This case study really gets at the heart of the sometimes contradictory nature of traditional environmentalists such as those who support the Partnership and its efforts to beautify and conserve the wide open spaces and sprawling growth patterns and those who traditionally support environmental justices causes. In this case the environmental justice option is one of urban development and low-income housing, which may not be aesthetically pleasing nor conducive to tourism. The debate is very complicated and certainly throws definitions of 'environmentalists' as a whole out the window.
It seems as though this type of alleged property rights infringement on top of an EJ claim would have grounds in federal court. However, in Kelo vs. New London, a 2005 Supreme Court case which directly limited personal property rights in the face of the Federal Government. Because Kelo deals with regulatory takings, perhaps the court would be more sympathetic to the JTHG NHA issue which certainly presents the issue of property rights and the legitimacy of the role of the Federal Government in perhaps limiting these rights. Kelo doesn't necessarily mean the courts would reject a property rights claim, but it certainly puts a damper on the outcome on such a claim within the courts. Thus litigation seems to be one form of BATNA for the objectors. However it seems a court case could be slow, costly, and risky, even though the activists claim this is a real threat to our property rights and thus the Constitution. Perhaps an alternative to litigation is required in the time before the legislation is implemented as it was just passed on April 10th. A BATNA could be trying to politicize the debate as a threat to property rights and a regressive burden on already burdened minorities by going to congressional members and expressing grievances. This would certainly attract attention even though the resolution has already been approved in Congress. The media has yet to widely publicize the debate as the opposition has had little to say, but this could be a very effective BATNA. However the objectors would need to have a plan or suggestion as to how to preserve these very important historical places as it is hard for people to object to protecting our national heritage.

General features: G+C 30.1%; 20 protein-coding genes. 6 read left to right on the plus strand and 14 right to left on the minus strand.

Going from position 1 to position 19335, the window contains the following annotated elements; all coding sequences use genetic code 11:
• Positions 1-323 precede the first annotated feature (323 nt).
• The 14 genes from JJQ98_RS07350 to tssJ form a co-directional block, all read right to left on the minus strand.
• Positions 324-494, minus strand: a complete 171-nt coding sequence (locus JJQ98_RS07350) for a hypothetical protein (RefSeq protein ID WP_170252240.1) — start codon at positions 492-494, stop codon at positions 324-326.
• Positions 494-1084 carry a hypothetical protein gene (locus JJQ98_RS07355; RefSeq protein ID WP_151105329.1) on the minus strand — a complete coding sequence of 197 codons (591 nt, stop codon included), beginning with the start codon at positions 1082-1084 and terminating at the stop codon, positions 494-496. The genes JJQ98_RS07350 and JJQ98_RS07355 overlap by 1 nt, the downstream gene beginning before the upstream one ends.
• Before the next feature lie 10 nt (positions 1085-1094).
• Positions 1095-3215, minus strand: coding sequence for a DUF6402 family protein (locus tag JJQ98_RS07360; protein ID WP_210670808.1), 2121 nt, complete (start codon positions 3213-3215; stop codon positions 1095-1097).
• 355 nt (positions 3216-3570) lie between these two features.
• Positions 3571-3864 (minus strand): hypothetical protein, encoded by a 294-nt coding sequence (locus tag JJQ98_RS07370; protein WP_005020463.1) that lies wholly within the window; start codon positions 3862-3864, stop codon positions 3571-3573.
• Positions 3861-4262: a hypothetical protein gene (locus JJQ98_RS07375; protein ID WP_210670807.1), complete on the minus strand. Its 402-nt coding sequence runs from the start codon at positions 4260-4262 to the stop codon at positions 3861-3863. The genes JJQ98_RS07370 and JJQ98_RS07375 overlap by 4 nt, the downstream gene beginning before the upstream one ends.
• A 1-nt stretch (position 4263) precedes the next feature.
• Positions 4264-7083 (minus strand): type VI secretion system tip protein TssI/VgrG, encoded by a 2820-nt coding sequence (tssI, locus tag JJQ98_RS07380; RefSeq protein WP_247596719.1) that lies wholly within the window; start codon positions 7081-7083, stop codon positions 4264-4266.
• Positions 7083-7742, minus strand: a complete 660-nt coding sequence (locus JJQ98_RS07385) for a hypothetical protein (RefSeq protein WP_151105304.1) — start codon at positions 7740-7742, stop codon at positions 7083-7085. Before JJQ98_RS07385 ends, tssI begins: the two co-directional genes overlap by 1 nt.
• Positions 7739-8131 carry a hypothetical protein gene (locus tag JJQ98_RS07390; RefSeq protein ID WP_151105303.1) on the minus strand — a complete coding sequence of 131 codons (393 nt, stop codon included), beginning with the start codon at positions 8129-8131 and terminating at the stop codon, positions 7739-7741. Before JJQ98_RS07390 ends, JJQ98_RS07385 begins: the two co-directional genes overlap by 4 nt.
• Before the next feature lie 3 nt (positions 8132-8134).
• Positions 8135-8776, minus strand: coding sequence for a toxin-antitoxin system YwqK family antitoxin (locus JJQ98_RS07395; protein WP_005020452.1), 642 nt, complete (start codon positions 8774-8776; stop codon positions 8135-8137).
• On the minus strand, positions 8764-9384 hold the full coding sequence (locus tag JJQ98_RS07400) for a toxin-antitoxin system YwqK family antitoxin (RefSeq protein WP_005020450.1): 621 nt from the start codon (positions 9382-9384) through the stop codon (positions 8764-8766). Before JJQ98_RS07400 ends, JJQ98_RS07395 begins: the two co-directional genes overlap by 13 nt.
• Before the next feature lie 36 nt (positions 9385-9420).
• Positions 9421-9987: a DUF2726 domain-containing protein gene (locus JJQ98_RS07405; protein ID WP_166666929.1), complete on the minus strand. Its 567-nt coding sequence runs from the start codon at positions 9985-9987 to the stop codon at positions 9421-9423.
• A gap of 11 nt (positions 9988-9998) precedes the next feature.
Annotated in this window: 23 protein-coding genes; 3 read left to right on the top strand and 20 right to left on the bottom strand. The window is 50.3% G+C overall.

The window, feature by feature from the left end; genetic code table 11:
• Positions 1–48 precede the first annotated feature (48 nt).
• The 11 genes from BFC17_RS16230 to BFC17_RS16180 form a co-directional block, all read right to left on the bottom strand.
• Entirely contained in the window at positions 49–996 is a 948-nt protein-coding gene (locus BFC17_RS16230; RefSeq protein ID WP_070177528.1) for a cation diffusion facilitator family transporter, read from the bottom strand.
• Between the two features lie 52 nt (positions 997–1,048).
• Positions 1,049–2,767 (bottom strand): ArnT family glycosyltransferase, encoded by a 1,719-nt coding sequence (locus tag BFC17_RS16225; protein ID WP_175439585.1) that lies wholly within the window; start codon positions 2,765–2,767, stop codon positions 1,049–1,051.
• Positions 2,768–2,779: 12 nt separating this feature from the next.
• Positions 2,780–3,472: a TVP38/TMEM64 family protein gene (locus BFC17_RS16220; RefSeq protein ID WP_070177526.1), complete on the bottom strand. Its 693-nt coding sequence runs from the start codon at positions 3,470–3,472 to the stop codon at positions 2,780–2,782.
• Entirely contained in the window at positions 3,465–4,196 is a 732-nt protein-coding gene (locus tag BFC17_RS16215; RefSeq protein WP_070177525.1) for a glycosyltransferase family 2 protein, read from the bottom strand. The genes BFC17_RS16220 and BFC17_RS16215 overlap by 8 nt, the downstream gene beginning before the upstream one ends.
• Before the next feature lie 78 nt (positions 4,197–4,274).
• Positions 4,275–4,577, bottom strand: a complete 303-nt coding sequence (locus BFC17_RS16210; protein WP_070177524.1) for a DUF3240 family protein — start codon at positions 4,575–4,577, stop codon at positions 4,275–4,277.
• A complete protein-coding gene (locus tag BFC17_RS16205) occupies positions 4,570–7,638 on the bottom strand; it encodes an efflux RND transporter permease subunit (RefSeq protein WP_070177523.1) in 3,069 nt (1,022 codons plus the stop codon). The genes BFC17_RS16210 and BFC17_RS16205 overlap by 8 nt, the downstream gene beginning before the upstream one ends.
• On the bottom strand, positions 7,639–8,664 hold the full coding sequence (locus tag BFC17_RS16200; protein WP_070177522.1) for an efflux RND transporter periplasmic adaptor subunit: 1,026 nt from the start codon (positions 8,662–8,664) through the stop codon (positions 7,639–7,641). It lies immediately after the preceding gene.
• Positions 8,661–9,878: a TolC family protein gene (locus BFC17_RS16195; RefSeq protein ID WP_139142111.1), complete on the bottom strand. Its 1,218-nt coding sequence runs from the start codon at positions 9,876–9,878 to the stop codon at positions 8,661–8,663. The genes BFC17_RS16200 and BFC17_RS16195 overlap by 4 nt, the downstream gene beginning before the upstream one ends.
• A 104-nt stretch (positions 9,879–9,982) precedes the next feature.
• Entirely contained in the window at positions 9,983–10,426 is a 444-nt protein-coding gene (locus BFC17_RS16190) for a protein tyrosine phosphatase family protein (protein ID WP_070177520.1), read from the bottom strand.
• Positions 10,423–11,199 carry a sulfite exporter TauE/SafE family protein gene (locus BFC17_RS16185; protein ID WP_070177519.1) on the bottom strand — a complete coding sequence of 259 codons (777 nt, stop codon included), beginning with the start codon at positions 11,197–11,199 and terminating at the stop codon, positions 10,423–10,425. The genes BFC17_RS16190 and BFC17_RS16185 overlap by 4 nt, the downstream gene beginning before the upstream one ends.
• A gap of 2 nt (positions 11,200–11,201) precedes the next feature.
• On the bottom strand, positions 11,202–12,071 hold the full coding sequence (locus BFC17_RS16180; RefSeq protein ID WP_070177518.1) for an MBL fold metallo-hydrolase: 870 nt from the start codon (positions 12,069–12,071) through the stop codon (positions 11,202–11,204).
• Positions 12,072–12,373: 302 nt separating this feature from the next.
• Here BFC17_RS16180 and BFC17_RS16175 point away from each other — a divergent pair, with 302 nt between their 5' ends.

Perhaps if the objectors believed the said property rights were protected in the bill, and that the funding would go directly to preservation and protection of the sites, than this problem wouldn't exist. However the JTHG advocates do believe there are property rights protections included in the legislation. Therefore a good BATNA for the proponents would be to include some of the opposition in the decision-making by perhaps putting a member of Project 21 or the Heritage Foundation on the Board of Directors of the JTHG Partnership, which is comprised of no groups who have traditionally supported environmental justice or minority causes. Alternatively, the defendants of the JTHG certainly have shown that they have enough political and financial resources to make this thing go through, and to win a court case should one arise. The JTHG advocates could use their political power (as they are wealthy land owners and groups that have organized their cause) as a BATNA to convince people in the area by stressing the potential benefits that increased tourism due to the NHA would bring. Another tactic for the JTHG partnership would be to give compensation or incentives to those who object in order to balance out the burdens that may be incurred by certain groups.
Perhaps communities who will be adversely affected by the heritage area should hold public hearings to expose the consequences of this legislation and perhaps propose alternate methods in preserving these important sites. As of yet, there is little opposition from groups and persons who might normally support environmental justice causes because media attention to the subject has been slim and the opposition has failed to organize. Most of the opposition has come from conservative property rights defenders who shame the intrusion of the Federal Government in this seemingly local matter. This case study is certainly a testimony to disparities in political and economic power and the result of such disparities on the actions of Congress and local groups. Those with political and economic power are able to organize more efficiently (consider the social, political, and economic capital of the Partnership and the result of such wealth) and those with less have more trouble.
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